VIII Track inventory in your professional management software. "When you keep your inventory data with your accounting information, you can see the comparison side by side and really understand how much you purchase versus how much you sell," says Dr. Baus. "Plus, if you track inventory on software other than accounting or a practice management system, you're going to duplicate the work to enter the data, which may result in additional errors."
The practice management software De Deo uses includes an inventory component. While he says it helps him track purchasing history and costs, it's really not made to literally track inventory. So he's looking into a barcoding system.
"I could take a barcoder and enter how many of a product I have. Then I could enter a low-high number. So if I want to keep six to 12 on hand, I'll set that in the computer. Then when I run down to seven, it would order five."
Even with inventory tracking tools, you'll want to take a physical inventory at least once a year, Dr. Baus says, for accounting and tax purposes. Veterinary Economics Editorial Advisory Board member Gary Glassman, CPA, points to a year-end tax issue practitioners should be aware of. "Some states or localities have what they call a floor tax," he says. "This is a property tax on inventory that you have on your premises on Dec. 31 of each year. The interesting thing is that it's only taxed if you hold it on that day. Consequently, those that will be taxed don't want to have a lot of inventory on that particular day in the taxing location."
So taking inventory once a year is mandatory. Dr. Baus thinks doing this task quarterly would be ideal. The goal: Calculating your turn rate—the rate at which you turnover your inventory. Inventory counts also let you see what's gone out but hasn't been charged for. In this case, the fee wasn't captured. Or someone's stealing.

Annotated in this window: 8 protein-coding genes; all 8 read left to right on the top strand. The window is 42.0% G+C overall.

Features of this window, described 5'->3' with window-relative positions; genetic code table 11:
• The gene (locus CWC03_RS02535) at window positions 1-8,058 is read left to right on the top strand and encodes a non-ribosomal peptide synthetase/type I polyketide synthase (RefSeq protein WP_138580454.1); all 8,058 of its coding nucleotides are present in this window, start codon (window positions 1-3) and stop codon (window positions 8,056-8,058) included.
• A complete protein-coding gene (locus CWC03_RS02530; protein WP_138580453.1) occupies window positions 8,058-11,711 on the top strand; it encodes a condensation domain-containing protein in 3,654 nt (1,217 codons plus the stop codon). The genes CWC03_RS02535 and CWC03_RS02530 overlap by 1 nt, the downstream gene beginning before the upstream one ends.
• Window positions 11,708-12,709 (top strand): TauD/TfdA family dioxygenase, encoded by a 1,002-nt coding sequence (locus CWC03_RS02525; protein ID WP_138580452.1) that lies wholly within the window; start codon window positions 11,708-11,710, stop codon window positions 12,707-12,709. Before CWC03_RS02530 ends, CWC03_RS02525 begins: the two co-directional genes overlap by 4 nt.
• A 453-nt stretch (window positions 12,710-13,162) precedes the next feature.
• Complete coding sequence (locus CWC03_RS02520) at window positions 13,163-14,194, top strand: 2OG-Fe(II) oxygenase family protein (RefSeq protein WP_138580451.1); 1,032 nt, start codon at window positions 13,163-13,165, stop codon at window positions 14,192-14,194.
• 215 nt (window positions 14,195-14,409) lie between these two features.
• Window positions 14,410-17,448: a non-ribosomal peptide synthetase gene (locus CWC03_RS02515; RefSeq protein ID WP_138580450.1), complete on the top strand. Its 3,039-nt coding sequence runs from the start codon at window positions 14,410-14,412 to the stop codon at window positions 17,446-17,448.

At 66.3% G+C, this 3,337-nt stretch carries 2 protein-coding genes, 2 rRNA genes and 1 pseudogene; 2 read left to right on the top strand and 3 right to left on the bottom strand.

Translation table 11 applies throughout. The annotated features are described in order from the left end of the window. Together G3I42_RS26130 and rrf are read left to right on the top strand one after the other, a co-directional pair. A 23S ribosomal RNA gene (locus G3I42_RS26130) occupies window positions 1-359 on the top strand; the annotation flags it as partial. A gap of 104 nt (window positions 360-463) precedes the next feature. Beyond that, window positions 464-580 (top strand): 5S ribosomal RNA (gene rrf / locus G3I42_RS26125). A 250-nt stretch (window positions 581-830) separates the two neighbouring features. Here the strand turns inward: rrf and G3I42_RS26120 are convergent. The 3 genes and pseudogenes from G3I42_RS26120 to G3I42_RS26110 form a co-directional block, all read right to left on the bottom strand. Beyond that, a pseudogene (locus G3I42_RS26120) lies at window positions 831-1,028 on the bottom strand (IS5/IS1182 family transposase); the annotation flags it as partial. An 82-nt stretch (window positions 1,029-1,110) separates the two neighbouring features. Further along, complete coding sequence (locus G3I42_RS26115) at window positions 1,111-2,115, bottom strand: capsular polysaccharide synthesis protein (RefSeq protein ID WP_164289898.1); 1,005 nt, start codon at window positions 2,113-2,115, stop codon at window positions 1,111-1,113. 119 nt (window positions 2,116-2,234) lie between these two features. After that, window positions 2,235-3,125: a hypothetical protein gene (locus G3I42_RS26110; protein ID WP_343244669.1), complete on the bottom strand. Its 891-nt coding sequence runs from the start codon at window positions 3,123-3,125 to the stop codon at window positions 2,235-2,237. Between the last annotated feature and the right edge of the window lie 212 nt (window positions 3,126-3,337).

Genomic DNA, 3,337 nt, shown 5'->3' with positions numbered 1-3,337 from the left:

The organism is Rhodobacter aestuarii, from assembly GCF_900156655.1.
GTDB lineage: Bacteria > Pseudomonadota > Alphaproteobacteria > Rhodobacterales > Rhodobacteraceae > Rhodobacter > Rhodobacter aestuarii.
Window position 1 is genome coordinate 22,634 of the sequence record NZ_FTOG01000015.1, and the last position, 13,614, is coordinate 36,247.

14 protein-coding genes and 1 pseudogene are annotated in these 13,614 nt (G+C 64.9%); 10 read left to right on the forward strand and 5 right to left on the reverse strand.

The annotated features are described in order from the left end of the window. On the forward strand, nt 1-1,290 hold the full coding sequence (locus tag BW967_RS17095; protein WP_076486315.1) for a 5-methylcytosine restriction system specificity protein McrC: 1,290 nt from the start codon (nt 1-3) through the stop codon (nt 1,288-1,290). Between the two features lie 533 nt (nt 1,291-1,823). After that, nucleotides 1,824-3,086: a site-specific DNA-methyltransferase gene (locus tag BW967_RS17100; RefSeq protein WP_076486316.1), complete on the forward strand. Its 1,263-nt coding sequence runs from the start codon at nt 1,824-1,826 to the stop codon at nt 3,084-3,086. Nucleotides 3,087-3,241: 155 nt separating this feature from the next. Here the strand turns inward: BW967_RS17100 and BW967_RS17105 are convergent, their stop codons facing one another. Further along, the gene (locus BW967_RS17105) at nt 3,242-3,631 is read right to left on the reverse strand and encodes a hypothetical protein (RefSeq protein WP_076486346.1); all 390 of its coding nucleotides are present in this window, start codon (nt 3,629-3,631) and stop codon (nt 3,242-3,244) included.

Some practice teams count inventory more often, says De Deo. He does it daily. "I'm sure some folks would argue that you shouldn't do this every day. But it only takes me 10 minutes."
For De Deo, more frequent orders also make sense. He says the practice has outgrown its facility, leaving limited room for inventory storage, and distributors mostly ship the next day for free. "I'd rather have a lab technician open two packages a day than sift through 20 to find what he or she needs," he says.
While they may differ on exactly how often to take a physical inventory, Dr. Baus and De Deo clearly agree on the keys to good inventory management: Limit overstocking, cut down on hidden costs, and minimize missed charges. Dr. Baus passes along this advice from Dr. Andy Clark, CEO of the Hagyard Equine Medical Institute in Lexington, Ky.: "Visualize your inventory not as rows of containers of drugs, but stacks of one dollar bills."
That's one way to keep the value of your investment top of mind. And to make it clear that managing inventory is time well spent.